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Monday, November 10
Judas Priest, Steel Panther
Two things you can still count on in heavy metal: One is that Judas Priest won’t waste any time on wimpy power ballads, and the other is that lead shrieker Rob Halford will wear enough black leather to outfit all of Castro Street on Halloween. The English metallurgists’ 17th album may be titled Redeemer of Souls, but there ain’t a whole lot of redemption going on in bloody ditties like “Down in Flames” and “Dragonaut.” Halford’s operatic vocals still soar quite majestically over the twin-guitar interplay of Glenn Tipton and Richie Faulkner, although retired guitarist K.K. Downing is much missed, and the album’s production is too clean. Openers Steel Panther might have started out as an ’80s metal parody band, but now that they’re playing major metal festivals, it’s hard to tell where the joke ends. — Falling James
Tuesday, November 11
Ontario-born electro-pop artist Lights got her bearings at the ripe young age of 15, when she signed on with Sony as a songwriter for Canadian drama Instant Star. A slew of hits (“Drive My Soul,” “Saviour,” “Ice”) and a Juno Award for New Artist of the Year in 2009 followed, all before she was even 20 years old. Collaborations with post-hardcore groups Silverstein and Bring Me the Horizon, gold certification for her debut album, The Listening, and a widely acclaimed sophomore album, 2011’s Siberia, also nominated for a Juno Award, have secured Lights’ place as a dominating force in the pop industry. Considering her track record, it will come as no surprise if her latest work, this year’s Little Machines, continues her winning streak. — Artemis Thomas-Hansard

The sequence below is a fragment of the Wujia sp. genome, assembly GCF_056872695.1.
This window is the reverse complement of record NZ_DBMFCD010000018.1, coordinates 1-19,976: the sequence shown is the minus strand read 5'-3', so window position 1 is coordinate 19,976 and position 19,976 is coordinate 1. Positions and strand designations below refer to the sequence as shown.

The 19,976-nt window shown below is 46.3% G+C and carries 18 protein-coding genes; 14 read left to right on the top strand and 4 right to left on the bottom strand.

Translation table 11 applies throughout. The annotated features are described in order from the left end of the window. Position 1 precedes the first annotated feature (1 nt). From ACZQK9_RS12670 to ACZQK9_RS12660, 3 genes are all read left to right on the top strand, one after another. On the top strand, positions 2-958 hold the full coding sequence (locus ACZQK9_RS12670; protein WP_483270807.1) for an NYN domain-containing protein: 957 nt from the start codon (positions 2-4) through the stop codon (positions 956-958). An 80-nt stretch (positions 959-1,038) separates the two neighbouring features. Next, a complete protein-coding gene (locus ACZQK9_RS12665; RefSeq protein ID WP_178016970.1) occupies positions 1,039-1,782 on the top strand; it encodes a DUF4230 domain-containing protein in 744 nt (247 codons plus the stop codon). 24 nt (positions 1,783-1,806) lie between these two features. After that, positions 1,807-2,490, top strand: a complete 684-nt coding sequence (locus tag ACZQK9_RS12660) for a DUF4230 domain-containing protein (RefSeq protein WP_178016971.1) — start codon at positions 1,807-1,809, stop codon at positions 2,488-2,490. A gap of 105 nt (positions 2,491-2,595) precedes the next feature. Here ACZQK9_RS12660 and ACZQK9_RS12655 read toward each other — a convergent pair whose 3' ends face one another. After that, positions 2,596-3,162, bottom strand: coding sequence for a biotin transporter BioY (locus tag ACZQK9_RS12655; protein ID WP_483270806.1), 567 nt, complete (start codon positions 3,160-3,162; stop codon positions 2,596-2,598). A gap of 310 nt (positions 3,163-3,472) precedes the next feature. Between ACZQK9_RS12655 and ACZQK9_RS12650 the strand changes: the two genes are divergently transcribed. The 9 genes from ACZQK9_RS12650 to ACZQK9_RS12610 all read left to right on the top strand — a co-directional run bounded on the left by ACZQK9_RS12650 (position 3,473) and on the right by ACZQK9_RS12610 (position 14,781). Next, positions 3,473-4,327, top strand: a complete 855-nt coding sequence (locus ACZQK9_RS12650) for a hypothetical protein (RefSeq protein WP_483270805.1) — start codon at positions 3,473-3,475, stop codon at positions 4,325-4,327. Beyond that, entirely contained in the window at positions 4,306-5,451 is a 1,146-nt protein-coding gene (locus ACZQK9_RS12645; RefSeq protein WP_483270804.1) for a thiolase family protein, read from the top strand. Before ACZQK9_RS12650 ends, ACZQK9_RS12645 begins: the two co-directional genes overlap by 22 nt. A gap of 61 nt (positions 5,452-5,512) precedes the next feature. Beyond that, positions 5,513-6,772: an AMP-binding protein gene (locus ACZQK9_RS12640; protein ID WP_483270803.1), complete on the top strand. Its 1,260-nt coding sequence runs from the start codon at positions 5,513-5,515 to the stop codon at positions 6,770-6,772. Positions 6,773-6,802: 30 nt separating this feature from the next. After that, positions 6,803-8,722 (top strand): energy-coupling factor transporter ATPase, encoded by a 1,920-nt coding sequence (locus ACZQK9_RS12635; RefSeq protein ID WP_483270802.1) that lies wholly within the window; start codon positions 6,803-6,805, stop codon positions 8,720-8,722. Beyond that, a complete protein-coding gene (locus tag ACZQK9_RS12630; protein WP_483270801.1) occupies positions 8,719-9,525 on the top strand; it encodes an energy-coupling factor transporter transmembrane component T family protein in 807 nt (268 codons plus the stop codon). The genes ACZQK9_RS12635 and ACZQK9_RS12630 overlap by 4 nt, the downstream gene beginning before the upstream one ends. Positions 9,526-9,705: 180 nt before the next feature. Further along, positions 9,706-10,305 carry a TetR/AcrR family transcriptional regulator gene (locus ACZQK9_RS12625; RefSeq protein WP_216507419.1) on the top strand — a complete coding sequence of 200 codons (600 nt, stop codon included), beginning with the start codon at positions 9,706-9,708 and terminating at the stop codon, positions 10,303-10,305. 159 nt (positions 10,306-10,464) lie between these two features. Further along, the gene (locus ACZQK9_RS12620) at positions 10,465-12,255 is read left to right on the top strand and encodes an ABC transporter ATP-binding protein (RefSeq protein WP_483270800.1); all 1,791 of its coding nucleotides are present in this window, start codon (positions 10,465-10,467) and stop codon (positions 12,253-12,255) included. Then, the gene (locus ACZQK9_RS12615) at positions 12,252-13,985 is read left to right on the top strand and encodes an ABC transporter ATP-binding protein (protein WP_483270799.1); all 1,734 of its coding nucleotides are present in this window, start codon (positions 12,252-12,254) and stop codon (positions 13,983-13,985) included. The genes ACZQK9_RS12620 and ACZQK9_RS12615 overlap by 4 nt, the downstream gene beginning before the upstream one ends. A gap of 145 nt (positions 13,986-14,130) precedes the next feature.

Wednesday, November 12
Tame Impala, Delicate Steve
Straight outta Perth, Australia, come Tame Impala, a band chock-full of a pleasantly upside-down variety of musical strands in the grand rock tradition of great melodies and toe-tapping beats that all sound familiar yet unlike anything you’ve ever heard. They boast of songs whose addictive, breezy ambience is also texturally intriguing, harmonically advanced, and played with a craft bespeaking both sophistication and joy. They’re doing a short tour of the States, playing stuff from their equally great Lonerism (2012) and Innerspeaker (2010) albums. New Jersey singer-guitarist Delicate Steve weaves a not-crazy-really quilt of headspinningly eclectic everything-pop, corralling in classic-rock, vintage R&B, electro, Afrobeat and Brazilian tropicalia in hyper-catchy tunes with at least one apparent goal in mind: rock & roll ecstasy. — John Payne
Thursday, November 13
Run the Jewels
From the moment El-P collaborated with Killer Mike on the latter’s 2012 album, R.A.P. Music, the duo immediately felt it had found in one another their musical soul mates. After the critical success of that record, they joined forces to form one of hip-hop’s most exciting outfits in Run the Jewels. The iconoclastic rappers gave fans a surprise when they dropped their second album, RTJ2, as a free download last month. But an even bigger surprise may be in store: What started as a joke, a remixed version of RTJ2 featuring sampled cat sounds called Meow the Jewels, is in the works, thanks to a successful Kickstarter campaign. Jokes aside, the explosive nature and raw intensity of their live shows is what makes Run the Jewels a must-see group. — Daniel Kohn
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